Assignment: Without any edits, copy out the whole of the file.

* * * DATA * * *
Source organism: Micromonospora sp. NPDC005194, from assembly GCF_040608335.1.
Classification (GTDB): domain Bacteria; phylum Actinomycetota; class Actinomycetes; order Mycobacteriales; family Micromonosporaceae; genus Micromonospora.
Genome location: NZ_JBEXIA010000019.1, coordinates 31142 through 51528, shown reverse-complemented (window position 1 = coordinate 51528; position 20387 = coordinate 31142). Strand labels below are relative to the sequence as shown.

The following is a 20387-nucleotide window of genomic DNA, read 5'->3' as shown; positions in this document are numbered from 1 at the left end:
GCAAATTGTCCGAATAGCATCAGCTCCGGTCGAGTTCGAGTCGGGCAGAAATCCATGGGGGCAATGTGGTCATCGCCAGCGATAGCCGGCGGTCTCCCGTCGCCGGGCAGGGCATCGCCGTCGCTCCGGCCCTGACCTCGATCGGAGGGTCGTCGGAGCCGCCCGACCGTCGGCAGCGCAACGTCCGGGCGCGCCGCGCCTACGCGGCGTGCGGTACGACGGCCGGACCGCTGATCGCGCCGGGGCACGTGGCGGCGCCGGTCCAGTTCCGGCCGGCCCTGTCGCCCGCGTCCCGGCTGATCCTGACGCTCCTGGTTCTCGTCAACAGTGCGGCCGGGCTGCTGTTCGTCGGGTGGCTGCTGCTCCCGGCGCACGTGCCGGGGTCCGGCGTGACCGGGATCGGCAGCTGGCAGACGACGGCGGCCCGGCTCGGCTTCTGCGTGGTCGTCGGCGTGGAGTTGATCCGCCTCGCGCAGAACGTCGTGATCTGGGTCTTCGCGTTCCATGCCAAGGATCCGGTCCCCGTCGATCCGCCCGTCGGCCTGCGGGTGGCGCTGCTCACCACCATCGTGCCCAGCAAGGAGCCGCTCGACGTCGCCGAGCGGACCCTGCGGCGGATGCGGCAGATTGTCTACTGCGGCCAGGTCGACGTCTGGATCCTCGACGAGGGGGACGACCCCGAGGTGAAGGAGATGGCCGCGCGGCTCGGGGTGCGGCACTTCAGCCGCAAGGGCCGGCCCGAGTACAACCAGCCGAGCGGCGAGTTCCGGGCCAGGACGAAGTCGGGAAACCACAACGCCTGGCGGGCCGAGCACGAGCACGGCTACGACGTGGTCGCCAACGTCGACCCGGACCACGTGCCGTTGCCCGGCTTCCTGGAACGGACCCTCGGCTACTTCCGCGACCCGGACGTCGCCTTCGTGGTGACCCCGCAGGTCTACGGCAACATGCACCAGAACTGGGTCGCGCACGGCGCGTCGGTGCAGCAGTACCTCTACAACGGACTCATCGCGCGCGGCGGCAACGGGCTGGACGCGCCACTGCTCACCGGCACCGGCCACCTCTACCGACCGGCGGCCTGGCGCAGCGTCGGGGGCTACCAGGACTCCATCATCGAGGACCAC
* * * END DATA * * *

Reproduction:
Source organism: Micromonospora sp. NPDC005194, from assembly GCF_040608335.1.
Classification (GTDB): domain Bacteria; phylum Actinomycetota; class Actinomycetes; order Mycobacteriales; family Micromonosporaceae; genus Micromonospora.
Genome location: NZ_JBEXIA010000019.1, coordinates 31142 through 51528, shown reverse-complemented (window position 1 = coordinate 51528; position 20387 = coordinate 31142). Strand labels below are relative to the sequence as shown.

The following is a 20387-nucleotide window of genomic DNA, read 5'->3' as shown; positions in this document are numbered from 1 at the left end:
GCAAATTGTCCGAATAGCATCAGCTCCGGTCGAGTTCGAGTCGGGCAGAAATCCATGGGGGCAATGTGGTCATCGCCAGCGATAGCCGGCGGTCTCCCGTCGCCGGGCAGGGCATCGCCGTCGCTCCGGCCCTGACCTCGATCGGAGGGTCGTCGGAGCCGCCCGACCGTCGGCAGCGCAACGTCCGGGCGCGCCGCGCCTACGCGGCGTGCGGTACGACGGCCGGACCGCTGATCGCGCCGGGGCACGTGGCGGCGCCGGTCCAGTTCCGGCCGGCCCTGTCGCCCGCGTCCCGGCTGATCCTGACGCTCCTGGTTCTCGTCAACAGTGCGGCCGGGCTGCTGTTCGTCGGGTGGCTGCTGCTCCCGGCGCACGTGCCGGGGTCCGGCGTGACCGGGATCGGCAGCTGGCAGACGACGGCGGCCCGGCTCGGCTTCTGCGTGGTCGTCGGCGTGGAGTTGATCCGCCTCGCGCAGAACGTCGTGATCTGGGTCTTCGCGTTCCATGCCAAGGATCCGGTCCCCGTCGATCCGCCCGTCGGCCTGCGGGTGGCGCTGCTCACCACCATCGTGCCCAGCAAGGAGCCGCTCGACGTCGCCGAGCGGACCCTGCGGCGGATGCGGCAGATTGTCTACTGCGGCCAGGTCGACGTCTGGATCCTCGACGAGGGGGACGACCCCGAGGTGAAGGAGATGGCCGCGCGGCTCGGGGTGCGGCACTTCAGCCGCAAGGGCCGGCCCGAGTACAACCAGCCGAGCGGCGAGTTCCGGGCCAGGACGAAGTCGGGAAACCACAACGCCTGGCGGGCCGAGCACGAGCACGGCTACGACGTGGTCGCCAACGTCGACCCGGACCACGTGCCGTTGCCCGGCTTCCTGGAACGGACCCTCGGCTACTTCCGCGACCCGGACGTCGCCTTCGTGGTGACCCCGCAGGTCTACGGCAACATGCACCAGAACTGGGTCGCGCACGGCGCGTCGGTGCAGCAGTACCTCTACAACGGACTCATCGCGCGCGGCGGCAACGGGCTGGACGCGCCACTGCTCACCGGCACCGGCCACCTCTACCGACCGGCGGCCTGGCGCAGCGTCGGGGGCTACCAGGACTCCATCATCGAGGACCAC